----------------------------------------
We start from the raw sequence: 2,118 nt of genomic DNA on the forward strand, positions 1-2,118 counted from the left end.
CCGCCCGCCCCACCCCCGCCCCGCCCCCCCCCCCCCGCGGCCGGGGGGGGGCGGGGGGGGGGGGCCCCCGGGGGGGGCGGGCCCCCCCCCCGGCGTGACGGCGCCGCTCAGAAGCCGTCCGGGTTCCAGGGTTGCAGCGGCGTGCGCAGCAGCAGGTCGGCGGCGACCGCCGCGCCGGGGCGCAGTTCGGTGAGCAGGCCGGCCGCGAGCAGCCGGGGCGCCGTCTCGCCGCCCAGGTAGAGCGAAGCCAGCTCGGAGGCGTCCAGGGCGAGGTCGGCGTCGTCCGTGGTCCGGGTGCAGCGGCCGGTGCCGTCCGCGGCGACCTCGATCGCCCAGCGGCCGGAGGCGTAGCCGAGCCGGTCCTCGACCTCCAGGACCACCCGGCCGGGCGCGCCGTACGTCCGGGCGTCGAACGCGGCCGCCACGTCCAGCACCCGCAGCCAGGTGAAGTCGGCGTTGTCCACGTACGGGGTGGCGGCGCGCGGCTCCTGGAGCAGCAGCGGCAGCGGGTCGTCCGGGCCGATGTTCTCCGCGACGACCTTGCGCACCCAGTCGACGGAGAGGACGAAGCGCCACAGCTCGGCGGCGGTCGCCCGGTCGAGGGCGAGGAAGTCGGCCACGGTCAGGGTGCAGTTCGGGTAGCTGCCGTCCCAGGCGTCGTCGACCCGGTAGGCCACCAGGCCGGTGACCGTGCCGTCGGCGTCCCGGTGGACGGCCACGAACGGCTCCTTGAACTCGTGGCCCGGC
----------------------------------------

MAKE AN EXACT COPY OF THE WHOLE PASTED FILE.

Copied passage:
We start from the raw sequence: 2,118 nt of genomic DNA on the forward strand, positions 1-2,118 counted from the left end.
CCGCCCGCCCCACCCCCGCCCCGCCCCCCCCCCCCCGCGGCCGGGGGGGGGCGGGGGGGGGGGGCCCCCGGGGGGGGCGGGCCCCCCCCCCGGCGTGACGGCGCCGCTCAGAAGCCGTCCGGGTTCCAGGGTTGCAGCGGCGTGCGCAGCAGCAGGTCGGCGGCGACCGCCGCGCCGGGGCGCAGTTCGGTGAGCAGGCCGGCCGCGAGCAGCCGGGGCGCCGTCTCGCCGCCCAGGTAGAGCGAAGCCAGCTCGGAGGCGTCCAGGGCGAGGTCGGCGTCGTCCGTGGTCCGGGTGCAGCGGCCGGTGCCGTCCGCGGCGACCTCGATCGCCCAGCGGCCGGAGGCGTAGCCGAGCCGGTCCTCGACCTCCAGGACCACCCGGCCGGGCGCGCCGTACGTCCGGGCGTCGAACGCGGCCGCCACGTCCAGCACCCGCAGCCAGGTGAAGTCGGCGTTGTCCACGTACGGGGTGGCGGCGCGCGGCTCCTGGAGCAGCAGCGGCAGCGGGTCGTCCGGGCCGATGTTCTCCGCGACGACCTTGCGCACCCAGTCGACGGAGAGGACGAAGCGCCACAGCTCGGCGGCGGTCGCCCGGTCGAGGGCGAGGAAGTCGGCCACGGTCAGGGTGCAGTTCGGGTAGCTGCCGTCCCAGGCGTCGTCGACCCGGTAGGCCACCAGGCCGGTGACCGTGCCGTCGGCGTCCCGGTGGACGGCCACGAACGGCTCCTTGAACTCGTGGCCCGGC